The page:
Recently, Ryun, a member of our sixth form, was given a tour of Birmingham Airport’s Air Traffic Control. He told us about his experience:

“I was invited to take a tour if the air traffic control tower at Birmingham airport. This consisted of two primary areas and was led by the air traffic control supervisor.

Firstly I was escorted upstairs to the main air traffic control room which is known as having the ‘eyes’ on the whole airport and this is where flights are essentially managed within the airport. Initial scene outside from the view of the wall to ceiling windows was the breakdown of the different components of the airport, various taxiways, the single runway, concourse and the numerous light configurations and their roles as well as the airport building and gates itself.

I was able to see incoming flights approaching the airport for landing, those manoeuvring on the taxiways and those departing along the runway. During this time I was advised that any conversations were conducted as quietly as possible as ongoing communication from the air traffic controllers to pilots could be heard and should not be interrupted with background noise.

I also noticed the distant ambience of the control room, very quiet and dimly lit with light emanating from the numerous screens and displays. This was all to help the controllers see clearly outside as well as the computer screens. Each controller had various screens to help them perform their job, screens containing a real time map of the airside with moving planes and vehicles, screens to show the weather, air temperature and wind direction from both bottom and the top of the runway and then others that showed incoming and outgoing flights with their call signs and altitude.

The supervisor told me the importance of the wind direction as that determines the direction of flights taking off as planes need the wind against them to provide uplift on the wings, this essentially allows planes to get airborne. Weather is also important as low visibility impacts the pilots sight as well as air traffic control therefore reliance on computer systems are shown as strips that move to different section depending on the stage of teh flight and turning the light in the air traffic control room, showing the numerous aircraft and their sirspeed, groundspeed, altitude from sea level and the altitude from the airport.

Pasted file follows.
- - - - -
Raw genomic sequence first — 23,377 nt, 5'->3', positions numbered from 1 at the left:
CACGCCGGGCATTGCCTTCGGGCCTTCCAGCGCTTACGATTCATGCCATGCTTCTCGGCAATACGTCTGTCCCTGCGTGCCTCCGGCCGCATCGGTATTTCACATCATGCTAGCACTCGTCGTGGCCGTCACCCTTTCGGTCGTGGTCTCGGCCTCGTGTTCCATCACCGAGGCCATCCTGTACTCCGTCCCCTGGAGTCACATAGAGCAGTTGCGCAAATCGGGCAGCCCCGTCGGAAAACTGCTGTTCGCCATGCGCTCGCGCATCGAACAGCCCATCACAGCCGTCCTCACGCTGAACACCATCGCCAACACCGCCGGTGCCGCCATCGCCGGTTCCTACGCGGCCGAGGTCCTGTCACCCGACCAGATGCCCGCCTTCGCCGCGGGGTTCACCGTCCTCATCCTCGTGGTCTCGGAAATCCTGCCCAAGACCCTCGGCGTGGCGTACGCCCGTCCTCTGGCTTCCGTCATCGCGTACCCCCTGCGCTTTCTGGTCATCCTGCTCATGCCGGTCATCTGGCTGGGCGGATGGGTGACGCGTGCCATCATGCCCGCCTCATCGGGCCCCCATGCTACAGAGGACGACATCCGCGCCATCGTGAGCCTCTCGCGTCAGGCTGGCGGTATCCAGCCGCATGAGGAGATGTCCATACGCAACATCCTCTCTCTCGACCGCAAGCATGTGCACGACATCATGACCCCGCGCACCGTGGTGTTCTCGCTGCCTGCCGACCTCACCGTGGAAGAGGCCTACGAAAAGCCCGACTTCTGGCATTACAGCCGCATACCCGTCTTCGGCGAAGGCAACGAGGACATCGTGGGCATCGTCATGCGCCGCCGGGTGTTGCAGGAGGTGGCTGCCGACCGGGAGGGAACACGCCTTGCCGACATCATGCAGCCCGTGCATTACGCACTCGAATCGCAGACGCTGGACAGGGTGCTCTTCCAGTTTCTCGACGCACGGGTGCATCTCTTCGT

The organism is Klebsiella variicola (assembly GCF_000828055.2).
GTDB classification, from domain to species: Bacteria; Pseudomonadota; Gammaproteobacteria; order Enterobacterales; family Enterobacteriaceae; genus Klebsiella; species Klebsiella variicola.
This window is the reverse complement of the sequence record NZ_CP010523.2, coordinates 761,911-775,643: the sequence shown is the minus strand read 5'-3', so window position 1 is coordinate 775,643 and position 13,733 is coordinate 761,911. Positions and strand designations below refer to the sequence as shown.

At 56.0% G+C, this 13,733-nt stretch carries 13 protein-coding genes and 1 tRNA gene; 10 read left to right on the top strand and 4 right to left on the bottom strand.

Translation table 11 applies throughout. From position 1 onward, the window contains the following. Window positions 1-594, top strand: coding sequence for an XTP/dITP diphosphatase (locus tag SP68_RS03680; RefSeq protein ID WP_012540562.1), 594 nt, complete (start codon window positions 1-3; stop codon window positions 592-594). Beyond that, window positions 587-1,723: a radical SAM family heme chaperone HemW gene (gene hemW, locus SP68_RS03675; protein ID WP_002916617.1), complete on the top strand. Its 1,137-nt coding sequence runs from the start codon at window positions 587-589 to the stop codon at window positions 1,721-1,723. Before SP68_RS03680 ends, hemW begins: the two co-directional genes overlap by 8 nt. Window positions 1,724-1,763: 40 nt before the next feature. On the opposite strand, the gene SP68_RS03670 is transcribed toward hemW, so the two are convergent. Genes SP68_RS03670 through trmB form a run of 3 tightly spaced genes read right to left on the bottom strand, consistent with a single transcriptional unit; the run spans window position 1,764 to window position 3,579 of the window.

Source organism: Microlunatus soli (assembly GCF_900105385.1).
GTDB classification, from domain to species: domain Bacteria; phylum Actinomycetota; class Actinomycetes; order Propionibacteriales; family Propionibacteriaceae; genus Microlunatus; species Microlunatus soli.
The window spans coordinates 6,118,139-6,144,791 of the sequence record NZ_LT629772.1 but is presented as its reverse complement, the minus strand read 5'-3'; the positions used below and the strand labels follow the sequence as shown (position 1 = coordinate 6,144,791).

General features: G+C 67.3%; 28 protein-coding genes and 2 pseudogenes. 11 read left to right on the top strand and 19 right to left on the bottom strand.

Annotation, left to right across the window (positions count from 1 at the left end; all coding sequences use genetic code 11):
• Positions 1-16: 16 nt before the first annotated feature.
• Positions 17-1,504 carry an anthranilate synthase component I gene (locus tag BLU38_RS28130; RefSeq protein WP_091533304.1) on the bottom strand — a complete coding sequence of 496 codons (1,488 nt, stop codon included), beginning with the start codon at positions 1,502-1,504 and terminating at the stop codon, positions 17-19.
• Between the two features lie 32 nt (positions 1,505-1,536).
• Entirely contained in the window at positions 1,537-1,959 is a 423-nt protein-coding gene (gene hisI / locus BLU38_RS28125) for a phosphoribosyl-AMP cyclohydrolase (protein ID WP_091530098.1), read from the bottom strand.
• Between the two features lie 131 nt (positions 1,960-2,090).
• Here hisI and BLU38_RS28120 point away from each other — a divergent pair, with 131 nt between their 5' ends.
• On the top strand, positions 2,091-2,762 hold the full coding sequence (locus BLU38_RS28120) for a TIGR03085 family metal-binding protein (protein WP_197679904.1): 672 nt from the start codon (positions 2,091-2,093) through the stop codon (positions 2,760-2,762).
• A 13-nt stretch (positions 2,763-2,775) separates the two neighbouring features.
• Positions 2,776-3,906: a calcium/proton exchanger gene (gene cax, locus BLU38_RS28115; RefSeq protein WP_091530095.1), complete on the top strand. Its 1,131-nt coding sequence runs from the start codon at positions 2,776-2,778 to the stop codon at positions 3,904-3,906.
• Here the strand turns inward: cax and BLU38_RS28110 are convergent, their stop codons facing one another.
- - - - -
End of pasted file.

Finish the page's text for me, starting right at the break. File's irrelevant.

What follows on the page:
The supervisor also told me that another important factor controllers’ have to take into account is that they need to create gaps between planes taking off as the plane in front creates an airflow behind it that affects the next plane departing with the rule being approximately a 2 mile gap and larger for bigger aircraft.

We then made our way downstairs to the radar room where a separate team controlled flights within the UK controlled airspace outside of the airport and they hand off flights once a plane leaves the area under Birmingham airport control. This work was entirely based on relying on computer screens and the room has no windows as eye visibility outside is not needed. The displays of which some were similar to those upstairs in the control room with the main difference being flights outside the airport location shown on maps of a larger radius. The radar controller like the air traffic controller had headsets on to communicate with other airports and pilots.

Following on from the tour I was given a brief description on the requirements and training for a controllers’ role. There are no entry requirements for having A Levels or a degree but each successful candidate has to pass several key aptitude tests as well as a medical. Specific to Birmingham airport the training is undertaken at a college in Gloucester and is a combination of day release as well as periods of full time education and then on the job training. Training can run to 18 months which will get you to an assistant level controller and then on the job training for a further period before you become a controller. There is also the possibility to pay for your own training and then seek work or join the NAT’s program which is the UK’s nationwide air traffic controllers governing body that undertakes courses and training.

Something important that a successful candidate needs to demonstrate is that they can adapt to different circumstances with logical solutions while maintaining a clear and concise approach as each problem is not always something that can be practiced or read up about. This is where the initial aptitude test tries to identify suitable candidates. As this is an extremely high pressure role, you cannot work for more than 4 hours in one stint and it is mandatory they have breaks away from the work control room during a typical shift. Additionally as airports operate 24/7 the controllers have to work shift patterns. once a controller has completed their training they are given a controller’s licence which has to be renewed each year along with a medical pass.”